Roy Moore takes on Ginsburg (and Jefferson, Adams, and Madison)
This month, Supreme Court Justice Ruth Bader Ginsburg again officiated a same-sex wedding. During the ceremony, Justice Ginsburg pronounced the two men “married by the powers vested in her by the Constitution of the United States.” Maureen Dowd took her remarks as a hint of a much anticipated Supreme Court ruling in Obergefell v Hodges. Fellow Supreme Court Justice Elena Kagan also officiated a same-sex wedding last year.
However, in a recent interview, Roy Moore, Chief Justice of Alabama’s Supreme Court, claimed that the justices’ officiation of the marriages is unconstitutional, and he therefore calls for their impeachment. Roy Moore, who believes that Justices Kagan and Ginsburg’s actions violate federal rules for judges, declared, “Congress should do something about this.” Specifically, he contends that the justices should have recused themselves from the case in question, since their “impartiality might reasonably be questioned.” But, Supreme Court justices are not covered by the code of conduct that applies to the lower courts. In fact, the justices are free to decide if they should recuse themselves, and no explanations are required. For instance, Justice Thomas did not recuse himself from the health care reform cases, even though his wife lobbied against them. Calls for more transparent rules on Supreme Court recusals have come from both liberals and conservatives.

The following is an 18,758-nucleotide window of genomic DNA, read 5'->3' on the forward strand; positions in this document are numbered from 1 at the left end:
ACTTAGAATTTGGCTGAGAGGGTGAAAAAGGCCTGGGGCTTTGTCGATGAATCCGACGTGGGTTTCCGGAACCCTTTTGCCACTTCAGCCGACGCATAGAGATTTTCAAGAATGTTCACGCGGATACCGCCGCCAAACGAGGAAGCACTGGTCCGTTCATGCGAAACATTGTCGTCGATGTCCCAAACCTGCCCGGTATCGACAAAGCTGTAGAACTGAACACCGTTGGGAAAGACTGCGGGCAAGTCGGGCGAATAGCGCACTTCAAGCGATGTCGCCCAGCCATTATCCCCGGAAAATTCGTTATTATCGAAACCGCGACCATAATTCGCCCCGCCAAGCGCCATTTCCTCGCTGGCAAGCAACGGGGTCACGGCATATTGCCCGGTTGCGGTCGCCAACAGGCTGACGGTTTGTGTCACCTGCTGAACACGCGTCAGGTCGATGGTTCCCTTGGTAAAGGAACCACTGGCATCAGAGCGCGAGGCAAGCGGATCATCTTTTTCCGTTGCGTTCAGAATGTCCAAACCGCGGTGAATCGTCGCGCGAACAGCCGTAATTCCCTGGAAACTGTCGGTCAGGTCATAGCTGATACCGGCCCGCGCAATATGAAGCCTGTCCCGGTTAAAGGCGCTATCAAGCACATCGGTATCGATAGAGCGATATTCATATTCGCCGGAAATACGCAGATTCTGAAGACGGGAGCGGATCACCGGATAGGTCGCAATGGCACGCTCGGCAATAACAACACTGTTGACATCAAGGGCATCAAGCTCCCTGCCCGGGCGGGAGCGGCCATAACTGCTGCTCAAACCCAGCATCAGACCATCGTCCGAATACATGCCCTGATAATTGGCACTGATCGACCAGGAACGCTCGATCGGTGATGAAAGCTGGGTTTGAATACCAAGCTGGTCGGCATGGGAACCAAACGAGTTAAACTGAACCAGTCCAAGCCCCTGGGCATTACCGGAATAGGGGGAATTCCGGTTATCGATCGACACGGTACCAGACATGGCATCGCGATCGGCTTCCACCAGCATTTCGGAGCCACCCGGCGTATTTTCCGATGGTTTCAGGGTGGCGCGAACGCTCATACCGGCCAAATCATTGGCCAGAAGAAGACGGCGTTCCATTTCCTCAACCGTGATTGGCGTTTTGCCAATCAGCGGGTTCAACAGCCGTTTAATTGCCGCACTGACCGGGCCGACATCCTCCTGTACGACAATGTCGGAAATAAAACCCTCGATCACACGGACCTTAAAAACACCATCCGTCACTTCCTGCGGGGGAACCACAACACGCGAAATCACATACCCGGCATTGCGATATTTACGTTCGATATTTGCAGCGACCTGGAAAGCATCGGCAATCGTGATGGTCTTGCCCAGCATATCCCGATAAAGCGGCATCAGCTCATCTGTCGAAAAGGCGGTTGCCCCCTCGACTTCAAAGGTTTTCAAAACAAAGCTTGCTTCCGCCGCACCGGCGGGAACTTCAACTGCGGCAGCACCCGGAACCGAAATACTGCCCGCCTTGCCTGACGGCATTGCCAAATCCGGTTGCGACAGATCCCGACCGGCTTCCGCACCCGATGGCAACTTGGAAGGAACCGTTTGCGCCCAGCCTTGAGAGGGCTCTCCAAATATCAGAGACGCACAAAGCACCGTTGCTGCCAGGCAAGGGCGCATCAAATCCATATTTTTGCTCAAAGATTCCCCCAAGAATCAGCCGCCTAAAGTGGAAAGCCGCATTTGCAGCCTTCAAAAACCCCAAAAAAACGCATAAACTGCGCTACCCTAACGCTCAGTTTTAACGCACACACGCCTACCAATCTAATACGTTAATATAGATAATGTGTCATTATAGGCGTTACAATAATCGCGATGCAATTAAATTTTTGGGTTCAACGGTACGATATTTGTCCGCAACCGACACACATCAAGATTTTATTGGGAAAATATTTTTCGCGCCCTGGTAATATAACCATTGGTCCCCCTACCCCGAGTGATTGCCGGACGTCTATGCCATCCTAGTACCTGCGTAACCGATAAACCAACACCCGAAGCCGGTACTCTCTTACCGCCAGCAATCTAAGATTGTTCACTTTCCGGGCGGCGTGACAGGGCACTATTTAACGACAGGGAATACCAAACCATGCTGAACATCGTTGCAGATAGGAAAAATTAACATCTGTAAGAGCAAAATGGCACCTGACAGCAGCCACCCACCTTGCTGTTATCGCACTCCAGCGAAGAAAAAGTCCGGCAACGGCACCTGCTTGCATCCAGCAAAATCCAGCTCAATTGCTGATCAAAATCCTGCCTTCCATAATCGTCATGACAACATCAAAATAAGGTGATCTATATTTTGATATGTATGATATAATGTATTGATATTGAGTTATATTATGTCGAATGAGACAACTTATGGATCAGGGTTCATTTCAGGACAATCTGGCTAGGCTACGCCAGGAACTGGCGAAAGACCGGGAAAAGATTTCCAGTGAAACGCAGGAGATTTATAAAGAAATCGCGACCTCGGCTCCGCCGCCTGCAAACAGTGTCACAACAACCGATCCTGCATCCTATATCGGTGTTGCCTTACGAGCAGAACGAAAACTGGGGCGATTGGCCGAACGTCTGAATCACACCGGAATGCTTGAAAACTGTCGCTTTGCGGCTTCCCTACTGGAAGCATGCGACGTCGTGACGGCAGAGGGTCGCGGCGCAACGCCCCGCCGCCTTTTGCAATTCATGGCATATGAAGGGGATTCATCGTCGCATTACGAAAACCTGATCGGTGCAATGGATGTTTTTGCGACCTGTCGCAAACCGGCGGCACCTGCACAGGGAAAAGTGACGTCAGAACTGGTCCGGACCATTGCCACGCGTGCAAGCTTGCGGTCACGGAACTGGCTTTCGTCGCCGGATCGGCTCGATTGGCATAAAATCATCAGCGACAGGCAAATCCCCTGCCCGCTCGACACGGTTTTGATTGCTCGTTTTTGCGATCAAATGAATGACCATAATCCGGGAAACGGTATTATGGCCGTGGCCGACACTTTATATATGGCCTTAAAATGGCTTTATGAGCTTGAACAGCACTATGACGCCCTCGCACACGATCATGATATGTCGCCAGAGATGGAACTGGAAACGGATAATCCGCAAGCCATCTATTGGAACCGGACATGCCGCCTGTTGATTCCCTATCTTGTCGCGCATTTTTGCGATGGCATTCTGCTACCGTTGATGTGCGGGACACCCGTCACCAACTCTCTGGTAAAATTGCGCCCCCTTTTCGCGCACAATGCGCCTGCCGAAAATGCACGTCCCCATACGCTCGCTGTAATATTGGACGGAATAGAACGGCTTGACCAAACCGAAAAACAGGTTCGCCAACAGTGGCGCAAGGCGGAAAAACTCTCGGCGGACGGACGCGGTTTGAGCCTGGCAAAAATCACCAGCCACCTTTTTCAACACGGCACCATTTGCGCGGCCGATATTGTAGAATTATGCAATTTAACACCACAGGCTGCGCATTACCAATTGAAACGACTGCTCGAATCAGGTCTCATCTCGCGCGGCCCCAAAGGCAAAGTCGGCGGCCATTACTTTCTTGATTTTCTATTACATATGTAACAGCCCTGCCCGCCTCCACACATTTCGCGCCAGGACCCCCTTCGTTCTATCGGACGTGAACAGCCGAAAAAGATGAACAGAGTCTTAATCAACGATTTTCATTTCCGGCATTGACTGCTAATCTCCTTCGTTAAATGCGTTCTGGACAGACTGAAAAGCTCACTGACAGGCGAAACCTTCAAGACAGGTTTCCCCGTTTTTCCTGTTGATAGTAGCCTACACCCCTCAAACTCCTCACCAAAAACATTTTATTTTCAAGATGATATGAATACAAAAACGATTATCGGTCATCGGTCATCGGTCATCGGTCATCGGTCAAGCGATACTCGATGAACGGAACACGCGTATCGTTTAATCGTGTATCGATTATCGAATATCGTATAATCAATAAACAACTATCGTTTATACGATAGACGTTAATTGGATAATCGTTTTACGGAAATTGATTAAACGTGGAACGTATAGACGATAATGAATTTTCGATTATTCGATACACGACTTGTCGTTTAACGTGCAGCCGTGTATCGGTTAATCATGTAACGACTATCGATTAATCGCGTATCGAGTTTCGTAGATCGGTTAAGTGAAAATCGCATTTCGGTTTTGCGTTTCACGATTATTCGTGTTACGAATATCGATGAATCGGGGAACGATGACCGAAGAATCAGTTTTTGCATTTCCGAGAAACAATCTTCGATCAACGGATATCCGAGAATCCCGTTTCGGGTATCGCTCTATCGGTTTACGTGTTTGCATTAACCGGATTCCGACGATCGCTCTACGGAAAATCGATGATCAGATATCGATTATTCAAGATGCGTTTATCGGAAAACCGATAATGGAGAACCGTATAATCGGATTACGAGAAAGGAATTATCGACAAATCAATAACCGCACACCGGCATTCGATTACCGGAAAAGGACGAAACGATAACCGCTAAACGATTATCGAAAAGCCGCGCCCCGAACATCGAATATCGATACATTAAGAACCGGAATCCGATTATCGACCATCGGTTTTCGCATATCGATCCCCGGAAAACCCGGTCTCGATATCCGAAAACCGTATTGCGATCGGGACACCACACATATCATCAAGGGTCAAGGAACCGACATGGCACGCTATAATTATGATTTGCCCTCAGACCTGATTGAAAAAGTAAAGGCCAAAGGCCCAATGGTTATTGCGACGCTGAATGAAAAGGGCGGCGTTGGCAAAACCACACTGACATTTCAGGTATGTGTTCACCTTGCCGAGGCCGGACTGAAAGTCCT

Moreover, it is remarkable that Roy Moore, whose career as a judge and chief justice is fraught with controversy, puts forth his opinions as if he were beyond reproach. As a circuit court judge, Moore was sued by the ACLU for inappropriately displaying the Ten Commandments in his courtroom and requiring an opening prayer. He was elected to the Alabama Supreme Court in 2000, having run on a platform centered on the connection between God and our law. Moore has written extremely homophobic opinions, such as in D.H. v. H.H., where he declared that the federal government should punish homosexual behavior. In 2004, Moore was removed from office for violating the Alabama Canons of Judicial Ethics after refusing a federal court’s order to remove a large monument of the Ten Commandments placed in the rotunda of the court building. He ran unsuccessful bids for President, as well as for Governor of Alabama, before being re-elected to the Alabama Supreme Court in 2012.
Roy Moore is convinced that U.S. law evolved from, and is secondary to, his preferred religious doctrines. He believes that our Founding Fathers would most certainly agree with his position. Yet, evidence to support his contention that the drafters of the Constitution looked to Christianity as a guide is weak. In fact, several quotes from our Founders emphasize just the opposite.
“Christianity neither is, nor ever was a part of the common law.” – Thomas Jefferson
“The government of the United States is not in any sense founded on the Christian Religion.” – John Adams
“Religion and government will both exist in greater purity the less they are mixed together.” – James Madison
What do you think?